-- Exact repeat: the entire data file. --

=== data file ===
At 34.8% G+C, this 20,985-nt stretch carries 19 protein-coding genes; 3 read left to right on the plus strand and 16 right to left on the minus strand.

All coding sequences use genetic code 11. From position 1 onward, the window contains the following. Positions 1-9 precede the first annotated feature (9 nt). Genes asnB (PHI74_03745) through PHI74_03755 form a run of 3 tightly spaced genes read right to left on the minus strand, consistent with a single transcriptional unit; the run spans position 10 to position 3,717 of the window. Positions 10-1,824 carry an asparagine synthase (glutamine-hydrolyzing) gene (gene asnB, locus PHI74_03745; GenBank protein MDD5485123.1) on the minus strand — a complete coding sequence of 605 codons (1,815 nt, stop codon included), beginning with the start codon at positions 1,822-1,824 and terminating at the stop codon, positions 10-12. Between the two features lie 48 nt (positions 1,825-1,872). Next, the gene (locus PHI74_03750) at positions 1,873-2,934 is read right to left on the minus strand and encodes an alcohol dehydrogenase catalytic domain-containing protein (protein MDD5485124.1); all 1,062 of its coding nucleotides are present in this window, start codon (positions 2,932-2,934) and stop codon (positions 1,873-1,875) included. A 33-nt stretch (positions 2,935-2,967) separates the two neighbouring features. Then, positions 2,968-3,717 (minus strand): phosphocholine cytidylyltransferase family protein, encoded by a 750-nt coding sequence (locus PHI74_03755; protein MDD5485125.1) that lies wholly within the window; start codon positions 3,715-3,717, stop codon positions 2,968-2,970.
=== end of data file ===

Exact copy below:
At 34.8% G+C, this 20,985-nt stretch carries 19 protein-coding genes; 3 read left to right on the plus strand and 16 right to left on the minus strand.

All coding sequences use genetic code 11. From position 1 onward, the window contains the following. Positions 1-9 precede the first annotated feature (9 nt). Genes asnB (PHI74_03745) through PHI74_03755 form a run of 3 tightly spaced genes read right to left on the minus strand, consistent with a single transcriptional unit; the run spans position 10 to position 3,717 of the window. Positions 10-1,824 carry an asparagine synthase (glutamine-hydrolyzing) gene (gene asnB, locus PHI74_03745; GenBank protein MDD5485123.1) on the minus strand — a complete coding sequence of 605 codons (1,815 nt, stop codon included), beginning with the start codon at positions 1,822-1,824 and terminating at the stop codon, positions 10-12. Between the two features lie 48 nt (positions 1,825-1,872). Next, the gene (locus PHI74_03750) at positions 1,873-2,934 is read right to left on the minus strand and encodes an alcohol dehydrogenase catalytic domain-containing protein (protein MDD5485124.1); all 1,062 of its coding nucleotides are present in this window, start codon (positions 2,932-2,934) and stop codon (positions 1,873-1,875) included. A 33-nt stretch (positions 2,935-2,967) separates the two neighbouring features. Then, positions 2,968-3,717 (minus strand): phosphocholine cytidylyltransferase family protein, encoded by a 750-nt coding sequence (locus PHI74_03755; protein MDD5485125.1) that lies wholly within the window; start codon positions 3,715-3,717, stop codon positions 2,968-2,970.